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Technical Article On KX Carbon Filters

Big Brand Water Filter Cartridges

Technical Article On KX Carbon Filters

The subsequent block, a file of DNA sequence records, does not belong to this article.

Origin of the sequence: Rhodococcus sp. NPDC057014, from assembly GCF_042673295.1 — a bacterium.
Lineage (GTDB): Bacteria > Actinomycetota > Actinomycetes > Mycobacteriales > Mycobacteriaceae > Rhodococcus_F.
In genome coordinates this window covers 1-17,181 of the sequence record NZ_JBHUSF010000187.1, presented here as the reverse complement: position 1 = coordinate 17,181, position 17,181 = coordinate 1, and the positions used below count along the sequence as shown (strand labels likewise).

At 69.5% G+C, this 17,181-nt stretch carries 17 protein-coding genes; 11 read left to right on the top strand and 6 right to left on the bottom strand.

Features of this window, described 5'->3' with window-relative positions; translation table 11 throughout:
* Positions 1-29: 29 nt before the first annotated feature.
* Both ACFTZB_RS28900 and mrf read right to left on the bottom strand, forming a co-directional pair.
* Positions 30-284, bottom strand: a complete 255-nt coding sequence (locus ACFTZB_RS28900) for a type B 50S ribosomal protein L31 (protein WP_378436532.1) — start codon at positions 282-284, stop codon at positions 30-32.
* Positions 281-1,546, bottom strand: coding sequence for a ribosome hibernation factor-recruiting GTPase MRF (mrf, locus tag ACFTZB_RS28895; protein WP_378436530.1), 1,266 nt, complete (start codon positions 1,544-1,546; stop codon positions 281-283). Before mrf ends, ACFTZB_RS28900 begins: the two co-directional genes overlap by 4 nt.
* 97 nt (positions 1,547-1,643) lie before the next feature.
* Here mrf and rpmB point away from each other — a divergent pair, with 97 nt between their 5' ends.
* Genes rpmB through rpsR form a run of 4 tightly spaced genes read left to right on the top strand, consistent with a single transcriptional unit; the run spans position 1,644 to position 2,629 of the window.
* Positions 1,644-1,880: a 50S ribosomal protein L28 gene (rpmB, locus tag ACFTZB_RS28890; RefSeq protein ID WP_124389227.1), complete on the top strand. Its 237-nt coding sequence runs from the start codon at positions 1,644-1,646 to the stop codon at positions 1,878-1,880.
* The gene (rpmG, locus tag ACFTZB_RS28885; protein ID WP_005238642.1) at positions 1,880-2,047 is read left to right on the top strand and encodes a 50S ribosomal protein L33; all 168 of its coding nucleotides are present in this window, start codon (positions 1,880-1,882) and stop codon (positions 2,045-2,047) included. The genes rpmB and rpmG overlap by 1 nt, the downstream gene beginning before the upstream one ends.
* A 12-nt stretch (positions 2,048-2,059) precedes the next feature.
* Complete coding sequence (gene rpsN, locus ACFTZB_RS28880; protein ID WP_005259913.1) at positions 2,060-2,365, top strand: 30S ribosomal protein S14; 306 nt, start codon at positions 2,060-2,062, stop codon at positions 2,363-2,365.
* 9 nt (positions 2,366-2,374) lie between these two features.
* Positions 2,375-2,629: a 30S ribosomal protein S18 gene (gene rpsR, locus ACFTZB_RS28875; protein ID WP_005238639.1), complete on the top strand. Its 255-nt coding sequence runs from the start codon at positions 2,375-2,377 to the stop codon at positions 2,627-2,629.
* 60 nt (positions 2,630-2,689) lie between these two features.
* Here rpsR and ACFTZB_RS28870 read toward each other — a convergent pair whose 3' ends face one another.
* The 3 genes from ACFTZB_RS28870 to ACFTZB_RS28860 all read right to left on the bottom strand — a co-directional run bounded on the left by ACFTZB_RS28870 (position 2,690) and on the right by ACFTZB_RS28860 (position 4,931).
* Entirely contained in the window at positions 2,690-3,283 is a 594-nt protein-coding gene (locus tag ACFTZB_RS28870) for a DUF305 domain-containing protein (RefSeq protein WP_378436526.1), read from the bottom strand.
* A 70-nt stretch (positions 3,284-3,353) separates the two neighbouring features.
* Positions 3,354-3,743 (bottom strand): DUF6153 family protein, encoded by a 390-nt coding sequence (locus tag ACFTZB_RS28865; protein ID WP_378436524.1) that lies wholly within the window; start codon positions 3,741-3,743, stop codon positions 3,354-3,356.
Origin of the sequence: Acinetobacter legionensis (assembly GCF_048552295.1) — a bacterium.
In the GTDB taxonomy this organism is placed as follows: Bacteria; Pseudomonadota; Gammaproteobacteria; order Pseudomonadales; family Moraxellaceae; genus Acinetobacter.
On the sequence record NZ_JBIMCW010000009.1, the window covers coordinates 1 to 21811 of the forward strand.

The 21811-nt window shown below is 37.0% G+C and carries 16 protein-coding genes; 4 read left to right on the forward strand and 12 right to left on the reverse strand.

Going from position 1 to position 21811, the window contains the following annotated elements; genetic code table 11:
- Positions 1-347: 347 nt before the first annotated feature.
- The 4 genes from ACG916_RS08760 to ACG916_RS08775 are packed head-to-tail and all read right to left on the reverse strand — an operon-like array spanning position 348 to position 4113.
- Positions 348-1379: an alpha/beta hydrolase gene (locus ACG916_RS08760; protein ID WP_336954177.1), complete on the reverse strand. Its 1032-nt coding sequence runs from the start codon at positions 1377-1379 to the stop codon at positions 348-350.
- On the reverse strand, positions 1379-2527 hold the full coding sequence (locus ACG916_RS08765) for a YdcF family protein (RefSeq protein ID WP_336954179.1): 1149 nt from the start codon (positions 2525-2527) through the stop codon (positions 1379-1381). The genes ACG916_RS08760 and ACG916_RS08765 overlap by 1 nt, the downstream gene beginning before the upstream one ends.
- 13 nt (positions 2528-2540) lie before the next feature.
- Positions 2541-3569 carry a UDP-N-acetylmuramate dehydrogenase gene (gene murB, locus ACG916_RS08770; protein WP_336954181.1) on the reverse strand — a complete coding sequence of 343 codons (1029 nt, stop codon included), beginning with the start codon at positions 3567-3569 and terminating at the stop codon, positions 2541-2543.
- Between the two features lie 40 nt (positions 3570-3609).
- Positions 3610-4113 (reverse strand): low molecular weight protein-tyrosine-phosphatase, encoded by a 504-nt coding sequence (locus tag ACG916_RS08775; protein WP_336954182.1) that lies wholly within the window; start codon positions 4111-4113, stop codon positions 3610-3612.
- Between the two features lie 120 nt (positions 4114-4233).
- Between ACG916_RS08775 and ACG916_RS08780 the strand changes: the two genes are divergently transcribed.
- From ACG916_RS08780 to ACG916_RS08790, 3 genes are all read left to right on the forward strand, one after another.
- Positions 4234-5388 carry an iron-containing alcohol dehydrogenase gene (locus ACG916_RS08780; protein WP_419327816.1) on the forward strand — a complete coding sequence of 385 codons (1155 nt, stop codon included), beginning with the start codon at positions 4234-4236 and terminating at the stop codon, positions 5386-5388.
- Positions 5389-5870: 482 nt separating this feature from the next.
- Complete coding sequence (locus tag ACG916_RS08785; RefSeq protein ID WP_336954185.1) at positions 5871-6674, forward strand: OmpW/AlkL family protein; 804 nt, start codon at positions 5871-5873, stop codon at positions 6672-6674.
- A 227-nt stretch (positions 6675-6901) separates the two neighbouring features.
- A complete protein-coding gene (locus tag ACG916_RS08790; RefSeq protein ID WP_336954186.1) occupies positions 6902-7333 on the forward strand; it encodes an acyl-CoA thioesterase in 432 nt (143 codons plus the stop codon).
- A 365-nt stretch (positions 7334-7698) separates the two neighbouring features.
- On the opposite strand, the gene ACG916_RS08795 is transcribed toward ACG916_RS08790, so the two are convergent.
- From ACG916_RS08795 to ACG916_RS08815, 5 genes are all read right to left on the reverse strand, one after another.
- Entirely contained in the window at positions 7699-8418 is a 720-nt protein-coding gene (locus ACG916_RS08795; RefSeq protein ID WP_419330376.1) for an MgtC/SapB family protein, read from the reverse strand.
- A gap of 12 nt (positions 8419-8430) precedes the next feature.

KX INDUSTRIES, L.P. : TECHNOLOGY Activated carbon and particle-reduction filters operate by a combination of adsorption and physical interception. Here is a technical description of how these all work to produce pure, safe, and good-tasting water. "Buckle up -- it's a bit technical." Activated carbon adsorbs contaminant molecules because there is a reduction in the "surface energy" of the activated carbon when adsorption takes place. This reduction in energy is "adsorption energy" and is released as heat when adsorption takes place. There is a gradient of adsorption sites within the carbon, ranging from "high-energy sites" to "low-energy sites." The shape of a curve called an "Adsorption Isotherm" tells us indirectly about the volume of adsorption sites within the carbon at various adsorption energies. (KX Industries routinely performs this test on incoming carbons.) Adsorption first takes place in the higher-energy sites and progressively fills the lower-energy sites. As carbon is activated to create more surface, the capacity of the carbon to hold more adsorbate increases. However, as this happens, the number of high-energy sites decreases. These higher-energy sites are needed to adsorb molecules in low concentration. In some applications, excessively activated carbon will produce a poor result. Since microporous coconut-shell carbons have a large population of high-energy sites, they are very useful in removing low-concentrations of difficult-to-adsborb contaminants, such as Volatile Organic Compounds (VOC�s). As a general rule, the heat of adsorption increases as the size of the molecule increases. For most activated carbons, adsorption is more efficient with nonpolar molecules. Molecules with greater adsorption energy displace molecules of lower adsorption energy. Very large molecules may not be capable of accessing the available adsorption sites, because they are too large to pass into the available pore structure, especially for microporous carbons. Examples of such "sterically hindered" molecules are humic and fulvic acids and color bodies. To best adsorb these large molecules, one needs to use macroporous carbons, whose pores are large and where modest adsorption energy is sufficient to retain the contaminants. The reduction of free chlorine to chloride ion is a catalytic reaction on the surface of the activated carbon. The rate of reaction is extremely rapid and is limited primarily by the rate that free chlorine can diffuse to the carbon surface. This reaction is increased as carbon particle size is reduced, surface area is increased, or carbon interpore diffusivity is increased. Carbon block, which uses powdered carbon, has enormously enhanced dechlorination capability - - often 10 to 100 times greater than a similar weight of granular activated carbon (GAC). Higher activity carbon enhances dechlorination as a result of its increased carbon surface area, but only on a roughly linear basis. Microporous carbons, such as coconut-shell carbon, often exhibit poor interpore diffusivity, and are not necessarily the best carbon for dechlorination. Macroporous or mesoporous carbons often provide a better rate of dechlorination. Increasingly, chloramines are used in residential water treatment systems, because they produce fewer chlorinated organic contaminants than free chlorine and are more stable. Chloramines react slowly with carbon, so the diffusivity of the chloramine is less important than enhancements in the reaction rate. This means that the recommended carbon is different from that used for dechlorination. What is optimal for chloramine reduction is a fine-mesh carbon that has high adsorption energy and maximum surface chemical reactivity. In axial flow, fluid enters one end of the filter and flows the entire length of the cylinder, exiting the other end. Most GAC filters employ axial flow. The area presented to flow is the cross section of the cylinder and the fluid must traverse the entire length of the filter, often about 8" for a nominal 10" filter. Under radial flow conditions, the fluid enters through the entire exterior wall of the cylindrical filter and flows through the wall into an interior hollow space, where it exits the filter. Assuming the same exterior dimensions, the radial flow cylinder presents 10 times the surface area to flow vs. the axial filter and the flow depth is the thickness of the wall, often only about an inch. This combination of higher flow area and shorter flow depth means that the potential pressure required to operate a radial-flow filter can be 100 times less than an axial-flow device. Extruded block carbon filters take advantage of this by using much finer powdered activated carbons without suffering a pressure drop penalty vs. the much coarser GAC axial flow filters. The powdered activated carbons deliver enormously superior performance vs. coarse-grained carbons. The advantage of radial-flow filters is lost if the Inside Diameter (ID) of the filter becomes too small, resulting in dramatically increased pressure drop. The advantage is also lost if the length of the filter becomes very short. Under these conditions, axial flow conditions might become advantageous. For a more detailed insight on Axial vs. Radial flow, read " The Features and Benefits of Extruded Carbon Filters " by Dr. Evan Koslow, CEO, KX Industries, L.P. Particles larger than 3 �m are generally removed by a sieving mechanism. Below 3 �m, particles are removed by a combination of sieving and adsorption. A technique called "Porometry" can be used to characterize the pore structure of a filter. The largest pore determined by this technique is called the "Bubble Point" (KX Industries routinely performs this test on flat sheet prefiltration media used in its filters). Particles intercepted within a filter are generally much smaller than the pores measured by porometry. This is because while the fluid sees a big pore, the particle has to navigate turns, twists, deadends and asperities (things that stick out into the pore space) within the structure. The result is that particles intercepted within a pore are often 0.2 - 0.4 the size of the measured pore. If the particle is much smaller than the pore, it will have a high probability of passing through. If it is nearly the same size as the pore, it will probably never enter the pore. As a rule of thumb, particles efficiently removed from a liquid are about one-third the size of the measured filter pores. For example, if the largest pore of a filter (as determined by Bubble Point) is 1.5 �m, it will generally achieve an effecient reduction of 0.5 �m particles. Particle removal in gases is entirely different from particle removal in liquids. A gas filter�s pores are generally much larger than the particles removed from the flowing gas. This is possible because entirely different mechanisms are available to support particle interception. One such mechanism is "impaction." The particle, while attempting to pass around an obstacle in its path (for example, a fiber or adsorbent particle within the filter), diverts by momentum from the flow stream and hits the obstacle. It "sticks" to the object because viscous drag forces in a gas are small compared to adhesion forces. Another mechanism of particle removal is "diffusion." Small particles vibrate in response to the impact of gas molecules, forcing the particle to divert from the flow path and adhere to the filter. This mechanism favors small particles and low velocities that allow more time to diffuse. A third mechanism is "sieving". If the particles are large enough, the filter forms a traditional sieve and interception is accomplished by physically preventing passage of the particles. Unlike liquid filtration, sieving is generally not a major contributor to gas filter performance. This is the only major mechanism available in water filters down to the sub-micron range where adsorption might occur. Finally, certain air filters can be electrostatically charged so that particles become attracted to their surface by electrostatic forces. Electrostatic charge provides enhanced removal efficiency so that charged filter structures can provide better efficiency for a given pressure drop. Particles sticking to the filter medium eventually form a "dirt cake" that participates in further removal of particles moving through the filter. This means that the filter�s efficiency will change with time. The dirt cake�s contribution to long-term filter efficiency is complex. Most importantly, in a gas filter, efficiency is extremely dependent upon flow rate, while in liquids, interception is generally independent of flow rate for stable filter media like carbon block. Rule 1 You can�t hold dirt if you have nowhere to keep it . Nonwoven materials are used by KX Industries to obtain enhanced filtration. Most nonwovens have 90% open area (high porosity). This means they have much greater capacity to hold dirt than carbon block, which often has an interparticle porosity of approximately 35%. Rule 2 You can either spread dirt around or bury it in depth to keep a clear path open . Failure to keep a clear path open will result in low dirt capacity, prematurely high pressure drops and short filter life. Rule 3 It�s better if you spread the dirt around . Spread the dirt around by increasing the surface area of filter medium presented to the incoming fluid. Pleat the filter, i.e. fold the flat-sheet medium into a compact space. This reduces "flow density," which is the velocity of fluid passing through the prefiltration medium. The optimal number of pleats depends on a tradeoff between two factors. As more pleats are added, the trans-medium pressure drop decreases. However, as more pleats are added, the spaces between the pleats get smaller, adding resistance to flow through the narrow gap between the pleats. As the number of pleats increases, a point is reached where pressure drop increases rapidly due to the effective disappearance of these gaps between the pleats. If pressure drop across the filter is plotted vs. number of pleats, you�ll observe a decreasing pressure drop as pleats are added, until a minimum pressure drop is reached. If more pleats are added beyond this point, overall pressure drop climbs very quickly. Flat-panel pleated filters and radial-flow pleated filters are geometrically very different. KX Industries has computer models to determine optimum pleat structures in both cases. Rule 4 It�s better if you simultaneously spread the dirt around and bury it in depth . To bury the dirt, one needs to create a pore-size gradient where particles of varying size pass to varying depths within the filter medium. This spreads the dirt cake over a large volume of filter medium - a depth filter. If this depth-medium is also optimally pleated, the result should be maximum dirt holding capacity. We often refer to the filter element that actually reduces contaminants as the "filtration software." The filter is designed to interface into the "hardware," which includes the filter housing and any associated plumbing. Just like the computer industry, the hardware varies, but is generally a secondary consideration. It doesn�t matter if the housing is electropolished stainless steel or simple plastic; if the filter you install is of poor quality, the system will perform poorly. The filter, therefore, consummates the investment made in hardware. A poor-quality filter can obviate the hardware investment. A critical element of combining software and hardware is the interface used to create a leak-proof seal. While compression gaskets have been used in very high volumes during the past 50 years, O-rings have become increasingly common and are generally preferred for high-integrity applications. Compression gaskets require tight tolerances on the length of the filter, whereas O-rings often require tight tolerances on plastic parts. The latter is preferred. Pharmaceutical-grade filters use double O-ring seals. The first O-ring serves as a wiper and the second as a secure seal. In most cases, both O-rings seal and a double failure path is essentially impossible. Refined engineering and design is the first step in creating high-quality products that deliver high performance. Basic materials technology assures that the product meets customer requirements and maintains integrity. But to assure quality, we need a design that is easily manufactured and avoids critical failure modes and excessively tight tolerances. An easily manufactured product is simple, fool-proof, self-assembling, requires minimal automation and labor, allows detection of defects, requires minimal tooling, and avoids excessive components and materials. Close coordination between the design teams at KX Industries and the customer at the earliest possible stages increases the probability of high "manufacturability." The application of hard-won experience, careful attention to detail, and free interchange of ideas at the earliest design stages, and continuing throughout the development process, can eliminate costly mistakes.